The doctor stared. "That's the first Indian's said 'Thank you' in this office," he said. "You tell the Agent you've brought him a rara avis."
"What's that, Jos?" said Aunt Ri, as they went out.
"Donno!" said Jos. "I don't like thet man, anyhow, mammy. He's no good."
Alessandro looked at the bottle of medicine like one in a dream. Would it make the baby well? Had it indeed been given to him by that great Government in Washington? Was he to be protected now? Could this man, who had been sent out to take care of Indians, get back his San Pasquale farm for him? Alessandro's brain was in a whirl.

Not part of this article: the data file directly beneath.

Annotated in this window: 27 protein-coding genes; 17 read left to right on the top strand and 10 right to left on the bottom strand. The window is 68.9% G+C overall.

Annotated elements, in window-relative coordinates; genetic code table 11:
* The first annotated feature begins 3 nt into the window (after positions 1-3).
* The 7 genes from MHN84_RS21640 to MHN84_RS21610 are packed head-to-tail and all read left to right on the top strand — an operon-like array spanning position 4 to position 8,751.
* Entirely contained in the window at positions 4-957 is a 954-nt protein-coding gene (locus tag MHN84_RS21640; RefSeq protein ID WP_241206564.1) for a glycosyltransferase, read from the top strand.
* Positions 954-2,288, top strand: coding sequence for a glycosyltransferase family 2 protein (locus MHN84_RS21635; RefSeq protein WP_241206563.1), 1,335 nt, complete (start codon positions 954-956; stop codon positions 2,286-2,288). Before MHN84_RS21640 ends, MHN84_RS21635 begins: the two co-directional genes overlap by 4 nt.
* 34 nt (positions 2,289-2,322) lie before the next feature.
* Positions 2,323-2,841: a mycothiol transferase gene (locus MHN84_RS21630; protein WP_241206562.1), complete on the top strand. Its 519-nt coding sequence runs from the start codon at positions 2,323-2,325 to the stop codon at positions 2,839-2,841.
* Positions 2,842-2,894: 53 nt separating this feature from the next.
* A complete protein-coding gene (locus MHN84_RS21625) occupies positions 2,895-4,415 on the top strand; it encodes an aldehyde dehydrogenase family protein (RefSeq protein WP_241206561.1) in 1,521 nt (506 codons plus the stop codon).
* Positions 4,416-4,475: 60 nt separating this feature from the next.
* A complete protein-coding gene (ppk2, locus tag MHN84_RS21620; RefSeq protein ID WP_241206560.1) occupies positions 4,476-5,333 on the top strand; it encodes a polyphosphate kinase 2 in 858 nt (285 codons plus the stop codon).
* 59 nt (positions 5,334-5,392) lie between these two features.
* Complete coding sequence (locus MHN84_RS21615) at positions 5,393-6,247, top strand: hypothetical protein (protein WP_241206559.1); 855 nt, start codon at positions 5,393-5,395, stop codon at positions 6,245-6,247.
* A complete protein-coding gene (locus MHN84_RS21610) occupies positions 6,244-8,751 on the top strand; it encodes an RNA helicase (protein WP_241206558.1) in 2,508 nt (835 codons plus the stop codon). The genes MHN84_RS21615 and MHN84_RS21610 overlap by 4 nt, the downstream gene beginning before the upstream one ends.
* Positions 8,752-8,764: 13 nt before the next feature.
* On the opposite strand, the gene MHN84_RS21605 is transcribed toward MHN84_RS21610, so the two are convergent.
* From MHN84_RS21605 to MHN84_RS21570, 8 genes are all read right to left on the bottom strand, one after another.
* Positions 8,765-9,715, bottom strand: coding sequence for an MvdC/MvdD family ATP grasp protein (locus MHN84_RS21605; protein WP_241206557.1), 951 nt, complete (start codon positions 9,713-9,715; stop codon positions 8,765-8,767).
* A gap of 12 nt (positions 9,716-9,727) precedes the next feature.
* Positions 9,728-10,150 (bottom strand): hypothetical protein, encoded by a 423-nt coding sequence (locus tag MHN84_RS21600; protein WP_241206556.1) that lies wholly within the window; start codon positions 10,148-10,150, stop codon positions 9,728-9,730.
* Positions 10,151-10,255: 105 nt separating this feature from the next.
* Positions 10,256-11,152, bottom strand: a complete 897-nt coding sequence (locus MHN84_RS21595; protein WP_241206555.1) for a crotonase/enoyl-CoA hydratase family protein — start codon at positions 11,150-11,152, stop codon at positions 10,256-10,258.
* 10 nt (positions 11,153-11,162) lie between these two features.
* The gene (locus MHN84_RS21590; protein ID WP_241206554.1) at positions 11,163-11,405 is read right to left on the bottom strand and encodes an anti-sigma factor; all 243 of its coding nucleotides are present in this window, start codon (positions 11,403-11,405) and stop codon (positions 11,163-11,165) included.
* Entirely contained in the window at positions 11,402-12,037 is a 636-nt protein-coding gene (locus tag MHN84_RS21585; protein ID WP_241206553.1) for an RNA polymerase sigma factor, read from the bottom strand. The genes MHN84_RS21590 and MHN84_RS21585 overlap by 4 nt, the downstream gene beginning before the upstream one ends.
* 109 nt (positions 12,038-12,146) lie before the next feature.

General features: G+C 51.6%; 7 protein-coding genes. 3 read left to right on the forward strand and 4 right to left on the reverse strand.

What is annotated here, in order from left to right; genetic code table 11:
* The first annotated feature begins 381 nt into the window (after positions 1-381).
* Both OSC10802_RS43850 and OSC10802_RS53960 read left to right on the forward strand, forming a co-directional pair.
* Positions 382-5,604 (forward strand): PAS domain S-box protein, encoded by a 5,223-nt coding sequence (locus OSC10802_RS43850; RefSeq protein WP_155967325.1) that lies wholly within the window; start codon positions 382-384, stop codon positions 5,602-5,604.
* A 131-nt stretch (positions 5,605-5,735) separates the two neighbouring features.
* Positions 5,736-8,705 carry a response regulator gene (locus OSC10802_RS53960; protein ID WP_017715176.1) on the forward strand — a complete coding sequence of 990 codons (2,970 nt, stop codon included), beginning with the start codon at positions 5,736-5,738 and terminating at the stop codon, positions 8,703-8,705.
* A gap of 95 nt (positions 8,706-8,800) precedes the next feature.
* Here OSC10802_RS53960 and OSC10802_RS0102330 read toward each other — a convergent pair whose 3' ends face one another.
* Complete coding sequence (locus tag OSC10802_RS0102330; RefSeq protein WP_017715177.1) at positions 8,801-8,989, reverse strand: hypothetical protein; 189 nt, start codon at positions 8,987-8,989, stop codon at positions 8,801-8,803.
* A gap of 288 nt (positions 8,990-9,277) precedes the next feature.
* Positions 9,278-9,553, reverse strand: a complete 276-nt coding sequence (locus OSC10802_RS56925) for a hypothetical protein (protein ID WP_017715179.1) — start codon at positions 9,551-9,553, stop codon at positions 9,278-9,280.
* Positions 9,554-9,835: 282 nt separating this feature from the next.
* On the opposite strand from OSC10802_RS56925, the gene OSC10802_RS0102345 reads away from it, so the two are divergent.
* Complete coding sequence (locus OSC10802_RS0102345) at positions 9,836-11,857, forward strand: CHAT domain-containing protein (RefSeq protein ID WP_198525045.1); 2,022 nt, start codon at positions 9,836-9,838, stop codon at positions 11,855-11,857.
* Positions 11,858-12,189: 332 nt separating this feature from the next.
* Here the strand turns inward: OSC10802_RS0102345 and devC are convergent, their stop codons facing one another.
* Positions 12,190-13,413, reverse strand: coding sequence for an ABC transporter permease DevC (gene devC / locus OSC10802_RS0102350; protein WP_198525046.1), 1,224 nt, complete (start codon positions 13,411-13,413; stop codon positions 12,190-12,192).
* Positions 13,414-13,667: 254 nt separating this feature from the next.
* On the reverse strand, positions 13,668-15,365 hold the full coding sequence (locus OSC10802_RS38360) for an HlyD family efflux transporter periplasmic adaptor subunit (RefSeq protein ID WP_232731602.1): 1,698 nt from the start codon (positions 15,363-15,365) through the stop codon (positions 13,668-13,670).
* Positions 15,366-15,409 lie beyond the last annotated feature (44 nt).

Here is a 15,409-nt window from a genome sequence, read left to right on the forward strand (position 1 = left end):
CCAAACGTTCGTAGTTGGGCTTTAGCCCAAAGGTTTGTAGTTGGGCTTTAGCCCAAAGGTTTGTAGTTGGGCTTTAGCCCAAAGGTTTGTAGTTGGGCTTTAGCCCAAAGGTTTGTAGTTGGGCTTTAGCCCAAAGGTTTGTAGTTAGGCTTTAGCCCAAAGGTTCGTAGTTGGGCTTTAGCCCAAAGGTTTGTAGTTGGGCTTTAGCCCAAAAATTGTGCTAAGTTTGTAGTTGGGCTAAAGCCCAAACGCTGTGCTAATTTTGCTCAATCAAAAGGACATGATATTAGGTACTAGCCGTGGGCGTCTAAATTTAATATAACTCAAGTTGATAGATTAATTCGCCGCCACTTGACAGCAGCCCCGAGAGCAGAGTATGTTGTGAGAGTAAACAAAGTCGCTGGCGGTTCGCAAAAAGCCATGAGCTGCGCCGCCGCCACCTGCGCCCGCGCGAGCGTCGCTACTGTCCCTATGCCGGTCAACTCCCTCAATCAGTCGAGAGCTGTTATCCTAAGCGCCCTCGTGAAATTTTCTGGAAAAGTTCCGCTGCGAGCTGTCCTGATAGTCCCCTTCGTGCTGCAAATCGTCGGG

From the doctor's office they went to the Agent's house. Here, Aunt Ri felt herself more at home.
"I've brought ye thet Injun I wuz tellin' ye uv," she said, with a wave of her hand toward Alessandro. "We've ben ter ther doctor's to git some metcen fur his baby. She's reel sick, I'm afeerd."
The Agent sat down at his desk, opened a large ledger, saying as he did so, "The man's never been here before, has he?"
Jos gave it, and the Agent began to write it in the book. "Stop him." cried Alessandro, agitatedly to Jos. "Don't let him write, till I know what he puts my name in his book for!"